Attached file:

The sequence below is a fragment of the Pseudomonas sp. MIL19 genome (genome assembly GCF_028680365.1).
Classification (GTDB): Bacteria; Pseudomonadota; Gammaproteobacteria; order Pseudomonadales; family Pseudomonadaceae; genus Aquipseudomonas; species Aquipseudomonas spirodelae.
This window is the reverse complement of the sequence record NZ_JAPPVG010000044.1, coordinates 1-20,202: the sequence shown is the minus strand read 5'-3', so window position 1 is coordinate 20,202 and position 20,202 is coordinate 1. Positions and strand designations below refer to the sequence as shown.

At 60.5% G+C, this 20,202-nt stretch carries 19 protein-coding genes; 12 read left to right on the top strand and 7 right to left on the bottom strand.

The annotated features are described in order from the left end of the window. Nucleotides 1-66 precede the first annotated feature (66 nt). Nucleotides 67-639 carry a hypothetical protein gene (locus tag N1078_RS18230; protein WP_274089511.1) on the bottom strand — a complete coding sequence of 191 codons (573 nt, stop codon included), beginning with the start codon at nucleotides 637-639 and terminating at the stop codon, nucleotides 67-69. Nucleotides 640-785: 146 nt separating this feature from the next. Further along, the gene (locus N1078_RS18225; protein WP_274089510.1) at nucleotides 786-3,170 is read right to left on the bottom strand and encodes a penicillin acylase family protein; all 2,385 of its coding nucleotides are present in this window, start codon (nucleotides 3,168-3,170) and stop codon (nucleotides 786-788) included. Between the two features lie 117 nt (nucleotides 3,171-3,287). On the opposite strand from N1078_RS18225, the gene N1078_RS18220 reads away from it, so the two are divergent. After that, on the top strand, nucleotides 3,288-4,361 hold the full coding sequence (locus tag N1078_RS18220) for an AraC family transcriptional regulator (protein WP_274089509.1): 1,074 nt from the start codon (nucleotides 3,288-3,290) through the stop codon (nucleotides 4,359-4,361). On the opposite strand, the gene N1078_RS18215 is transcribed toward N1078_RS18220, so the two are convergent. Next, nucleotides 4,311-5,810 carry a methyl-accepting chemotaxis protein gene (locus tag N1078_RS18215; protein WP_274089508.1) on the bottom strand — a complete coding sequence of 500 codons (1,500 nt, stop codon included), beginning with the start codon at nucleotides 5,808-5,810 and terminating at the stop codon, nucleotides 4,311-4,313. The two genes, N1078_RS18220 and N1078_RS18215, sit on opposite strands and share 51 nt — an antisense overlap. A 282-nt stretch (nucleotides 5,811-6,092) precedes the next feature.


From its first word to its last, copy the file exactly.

The sequence below is a fragment of the Pseudomonas sp. MIL19 genome (genome assembly GCF_028680365.1).
Classification (GTDB): Bacteria; Pseudomonadota; Gammaproteobacteria; order Pseudomonadales; family Pseudomonadaceae; genus Aquipseudomonas; species Aquipseudomonas spirodelae.
This window is the reverse complement of the sequence record NZ_JAPPVG010000044.1, coordinates 1-20,202: the sequence shown is the minus strand read 5'-3', so window position 1 is coordinate 20,202 and position 20,202 is coordinate 1. Positions and strand designations below refer to the sequence as shown.

At 60.5% G+C, this 20,202-nt stretch carries 19 protein-coding genes; 12 read left to right on the top strand and 7 right to left on the bottom strand.

The annotated features are described in order from the left end of the window. Nucleotides 1-66 precede the first annotated feature (66 nt). Nucleotides 67-639 carry a hypothetical protein gene (locus tag N1078_RS18230; protein WP_274089511.1) on the bottom strand — a complete coding sequence of 191 codons (573 nt, stop codon included), beginning with the start codon at nucleotides 637-639 and terminating at the stop codon, nucleotides 67-69. Nucleotides 640-785: 146 nt separating this feature from the next. Further along, the gene (locus N1078_RS18225; protein WP_274089510.1) at nucleotides 786-3,170 is read right to left on the bottom strand and encodes a penicillin acylase family protein; all 2,385 of its coding nucleotides are present in this window, start codon (nucleotides 3,168-3,170) and stop codon (nucleotides 786-788) included. Between the two features lie 117 nt (nucleotides 3,171-3,287). On the opposite strand from N1078_RS18225, the gene N1078_RS18220 reads away from it, so the two are divergent. After that, on the top strand, nucleotides 3,288-4,361 hold the full coding sequence (locus tag N1078_RS18220) for an AraC family transcriptional regulator (protein WP_274089509.1): 1,074 nt from the start codon (nucleotides 3,288-3,290) through the stop codon (nucleotides 4,359-4,361). On the opposite strand, the gene N1078_RS18215 is transcribed toward N1078_RS18220, so the two are convergent. Next, nucleotides 4,311-5,810 carry a methyl-accepting chemotaxis protein gene (locus tag N1078_RS18215; protein WP_274089508.1) on the bottom strand — a complete coding sequence of 500 codons (1,500 nt, stop codon included), beginning with the start codon at nucleotides 5,808-5,810 and terminating at the stop codon, nucleotides 4,311-4,313. The two genes, N1078_RS18220 and N1078_RS18215, sit on opposite strands and share 51 nt — an antisense overlap. A 282-nt stretch (nucleotides 5,811-6,092) precedes the next feature.